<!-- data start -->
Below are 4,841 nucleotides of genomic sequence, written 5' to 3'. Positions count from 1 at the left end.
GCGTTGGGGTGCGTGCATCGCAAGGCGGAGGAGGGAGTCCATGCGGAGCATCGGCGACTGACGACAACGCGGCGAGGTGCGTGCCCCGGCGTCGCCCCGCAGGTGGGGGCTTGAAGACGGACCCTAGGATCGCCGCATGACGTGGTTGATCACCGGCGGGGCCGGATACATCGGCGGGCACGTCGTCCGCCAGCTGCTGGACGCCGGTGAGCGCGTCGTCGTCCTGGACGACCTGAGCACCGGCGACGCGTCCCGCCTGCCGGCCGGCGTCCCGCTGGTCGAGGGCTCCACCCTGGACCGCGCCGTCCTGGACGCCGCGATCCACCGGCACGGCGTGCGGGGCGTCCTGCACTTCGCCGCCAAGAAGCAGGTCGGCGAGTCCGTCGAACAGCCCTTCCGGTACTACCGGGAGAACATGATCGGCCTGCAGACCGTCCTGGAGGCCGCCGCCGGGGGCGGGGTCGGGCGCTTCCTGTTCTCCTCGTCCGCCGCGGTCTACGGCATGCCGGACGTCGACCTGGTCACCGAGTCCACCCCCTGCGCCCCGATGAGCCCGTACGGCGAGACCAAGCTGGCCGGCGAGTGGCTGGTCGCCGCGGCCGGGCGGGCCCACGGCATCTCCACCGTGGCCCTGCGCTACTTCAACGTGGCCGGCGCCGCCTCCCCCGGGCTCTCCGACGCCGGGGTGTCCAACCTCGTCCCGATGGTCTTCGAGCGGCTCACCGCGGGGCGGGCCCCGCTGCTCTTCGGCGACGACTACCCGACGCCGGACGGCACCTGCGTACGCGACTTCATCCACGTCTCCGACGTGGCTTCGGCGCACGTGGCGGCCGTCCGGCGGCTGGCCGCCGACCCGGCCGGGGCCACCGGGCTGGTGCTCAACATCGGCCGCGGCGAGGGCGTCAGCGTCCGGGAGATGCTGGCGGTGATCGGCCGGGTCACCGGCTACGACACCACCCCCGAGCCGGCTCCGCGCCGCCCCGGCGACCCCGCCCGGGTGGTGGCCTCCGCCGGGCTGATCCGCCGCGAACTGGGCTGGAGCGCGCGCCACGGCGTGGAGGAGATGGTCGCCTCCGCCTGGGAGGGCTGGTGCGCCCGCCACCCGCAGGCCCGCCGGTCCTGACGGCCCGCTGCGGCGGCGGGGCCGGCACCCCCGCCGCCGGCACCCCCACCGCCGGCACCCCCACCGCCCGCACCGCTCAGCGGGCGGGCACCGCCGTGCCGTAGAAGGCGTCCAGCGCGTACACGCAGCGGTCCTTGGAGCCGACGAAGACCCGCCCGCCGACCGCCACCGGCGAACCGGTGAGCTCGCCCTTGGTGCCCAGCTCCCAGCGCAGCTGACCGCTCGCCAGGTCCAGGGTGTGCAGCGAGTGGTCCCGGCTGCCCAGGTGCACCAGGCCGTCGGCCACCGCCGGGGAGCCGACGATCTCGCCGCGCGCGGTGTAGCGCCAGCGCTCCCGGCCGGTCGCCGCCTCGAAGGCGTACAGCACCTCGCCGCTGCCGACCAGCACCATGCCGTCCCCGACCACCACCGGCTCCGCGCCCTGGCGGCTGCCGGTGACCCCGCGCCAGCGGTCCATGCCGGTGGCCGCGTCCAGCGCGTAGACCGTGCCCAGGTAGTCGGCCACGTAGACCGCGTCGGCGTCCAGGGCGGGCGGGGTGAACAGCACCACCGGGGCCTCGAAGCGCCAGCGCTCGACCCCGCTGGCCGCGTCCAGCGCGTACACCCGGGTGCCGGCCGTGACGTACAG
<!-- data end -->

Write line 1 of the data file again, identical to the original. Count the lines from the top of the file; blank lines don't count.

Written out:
Below are 4,841 nucleotides of genomic sequence, written 5' to 3'. Positions count from 1 at the left end.